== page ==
...further establishing that the Persons of the Trinity are persons and not inanimate things: ...
Example: - In Mark 10:17 a man addresses Jesus' humanity, calling him
"Good teacher". Jesus replied, "Why do you call me good? No one is
good except God alone."
Interpretation: "There's no such thing as a good human being", because the man was approaching Jesus the man, the teacher.
The Holy Spirit can be resisted - [but how can we resist someone who has ultimate power?] Free will. God decided a long time ago that it would bring no glory to him if we were mere robots. So God gave us the free will so we can decide freely to worship him. But we also have the free will to resist the Holy Spirit.
Example: - Stephen was doing miracles, and attracting a crowd. Religious leaders decided they wanted to get rid of him, but Stephen told them off, outlining to them how Jesus was portrayed in the OT. "...you always resist the Holy Spirit. Acts 7:51.
Mystery: A dilemma exists within the understanding of the Holy Spirit regarding the "Blasphemy of the Holy Spirit" = the unforgivable sin. Seems to be akin to resisting the Holy Spirit, although there are instances of people resisting God, and resisting Jesus, without fatal consequences.
Matt 12.31 -- [Jesus] "Every sin and blasphemy will be forgiven men, but the blasphemy against the Holy Spirit will not be forgiven. ......"
So: Where does resist turn into blasphemy?
Jesus addresses this in Matthew 12:31-32. After casting out a demon, the teachers of the Law accused him of doing it by the power of Beelzebub, the Prince of Demons. After teaching them by parable that Satan cannot cast out Satan, he said to them, "And so I tell you, every sin and blasphemy will be forgiven men, but the blasphemy against the Holy Spirit will not be forgiven. Anyone who speaks a word against the Son of Man will be forgiven, but anyone who speaks against the Holy Spirit will not be forgiven, either in this age, or in the age to come. And then Mark adds, in Mark 3:30: "He said this because they were saying, 'He has an evil spirit.'"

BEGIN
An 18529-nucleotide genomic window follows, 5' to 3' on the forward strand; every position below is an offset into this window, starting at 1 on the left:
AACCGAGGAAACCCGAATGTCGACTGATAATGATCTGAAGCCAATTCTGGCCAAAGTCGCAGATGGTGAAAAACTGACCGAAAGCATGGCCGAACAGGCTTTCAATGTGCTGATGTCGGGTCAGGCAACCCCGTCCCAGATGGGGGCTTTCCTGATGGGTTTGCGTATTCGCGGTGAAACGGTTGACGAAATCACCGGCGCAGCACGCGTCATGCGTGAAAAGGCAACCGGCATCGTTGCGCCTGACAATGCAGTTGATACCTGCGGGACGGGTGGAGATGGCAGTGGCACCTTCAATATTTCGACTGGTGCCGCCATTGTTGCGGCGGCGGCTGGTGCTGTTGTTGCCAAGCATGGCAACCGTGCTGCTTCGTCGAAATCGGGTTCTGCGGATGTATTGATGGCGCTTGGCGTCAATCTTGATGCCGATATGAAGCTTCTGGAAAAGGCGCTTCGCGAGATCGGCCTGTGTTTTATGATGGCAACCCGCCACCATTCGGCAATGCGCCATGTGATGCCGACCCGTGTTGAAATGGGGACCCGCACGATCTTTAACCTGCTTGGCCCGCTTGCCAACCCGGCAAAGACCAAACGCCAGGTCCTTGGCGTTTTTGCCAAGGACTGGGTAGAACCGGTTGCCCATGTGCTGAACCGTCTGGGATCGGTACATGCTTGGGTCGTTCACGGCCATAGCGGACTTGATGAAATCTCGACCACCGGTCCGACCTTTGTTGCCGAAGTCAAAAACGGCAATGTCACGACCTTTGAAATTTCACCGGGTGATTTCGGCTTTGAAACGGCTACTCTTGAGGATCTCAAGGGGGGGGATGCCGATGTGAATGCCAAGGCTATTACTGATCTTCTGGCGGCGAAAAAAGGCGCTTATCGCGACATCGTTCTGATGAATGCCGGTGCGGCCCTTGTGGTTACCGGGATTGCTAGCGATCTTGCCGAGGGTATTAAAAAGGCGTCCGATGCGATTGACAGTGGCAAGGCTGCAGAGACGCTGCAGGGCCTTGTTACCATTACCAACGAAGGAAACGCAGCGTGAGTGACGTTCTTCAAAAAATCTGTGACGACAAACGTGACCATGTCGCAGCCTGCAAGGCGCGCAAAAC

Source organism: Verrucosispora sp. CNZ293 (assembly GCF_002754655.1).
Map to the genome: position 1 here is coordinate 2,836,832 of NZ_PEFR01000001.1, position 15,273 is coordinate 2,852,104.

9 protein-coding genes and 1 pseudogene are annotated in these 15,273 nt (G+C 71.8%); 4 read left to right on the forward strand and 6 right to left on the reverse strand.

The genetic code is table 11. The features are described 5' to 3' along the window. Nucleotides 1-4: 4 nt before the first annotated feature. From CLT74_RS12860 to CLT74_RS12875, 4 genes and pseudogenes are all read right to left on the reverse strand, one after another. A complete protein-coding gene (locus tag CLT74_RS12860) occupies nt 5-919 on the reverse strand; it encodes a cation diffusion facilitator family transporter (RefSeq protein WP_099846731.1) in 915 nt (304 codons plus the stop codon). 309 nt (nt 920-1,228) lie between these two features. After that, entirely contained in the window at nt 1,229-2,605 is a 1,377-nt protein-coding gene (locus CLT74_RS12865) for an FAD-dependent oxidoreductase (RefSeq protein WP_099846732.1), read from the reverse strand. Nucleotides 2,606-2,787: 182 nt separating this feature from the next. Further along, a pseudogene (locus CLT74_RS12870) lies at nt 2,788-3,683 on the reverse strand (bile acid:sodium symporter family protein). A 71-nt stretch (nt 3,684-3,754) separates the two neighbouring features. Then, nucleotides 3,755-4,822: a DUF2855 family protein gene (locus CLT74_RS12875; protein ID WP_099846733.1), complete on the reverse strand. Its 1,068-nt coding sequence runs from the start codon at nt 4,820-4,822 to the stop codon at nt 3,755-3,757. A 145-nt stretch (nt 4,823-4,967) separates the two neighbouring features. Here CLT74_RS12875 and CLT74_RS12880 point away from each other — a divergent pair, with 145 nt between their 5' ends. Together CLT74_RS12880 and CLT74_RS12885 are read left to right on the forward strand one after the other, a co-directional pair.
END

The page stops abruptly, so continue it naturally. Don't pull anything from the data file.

On a brighter side, it is also possible to obey the Holy Spirit,
(again, indicating that he is a person, not an it).
Obeying is the smarter choice.
Example: Peter at Joppa, at the house of Simon the Tanner.
Cornelius sent for Peter, Peter had a dream (trance) -- saw in his vision a
sheet full of unclean animals. Three times.
Acts 10:19: The Spirit spoke to Peter, telling him he had three visitors. Peter obeyed and went down to greet them.
So the word "He" is used in Scripture to refer to the Holy Spirit.
But that's not the whole story. Maybe there is a hierarchy.
(complex, but don't let it get in your way).
At the last supper, Jesus was trying to help the disciples understand what was going to happen.
John 14:5 - [Thomas]: "We don't know where you're going... how can we know the way?"
John 14:8 - [Phillip]: "Show us the Father". [Jesus]: "Anyone who has seen me has seen the Father".
Generation: defined as the eternal relationship between the Father and the Son. (It does not denote that God Made or created the Son.) Not a matter of chronology. It is a matter of logic: the process set up for decision-making. Father-Son-Holy Spirit in that order does not imply chronological order, nor level of importance.
Also The Holy Spirit does not send the Son. The Father sends the Son.
John 1:14 -- "Sent by the Father". So the Father has a slightly different role from the other two.
Procession: The Holy Spirit can be sent by either the Father or the Son.
Acts 2:32 - Received from the Father the promised Holy Spirit.
John 3:34 - God sends the Spirit without limit.
John 15.26 - Jesus: "...[The Holy Spirit] whom I will send to you, from the Father".
John 21 - "As the Father sent me, so send I you." ... And he breathed on them, and they received the Holy Spirit.
Conclusion: The Father Sends the son.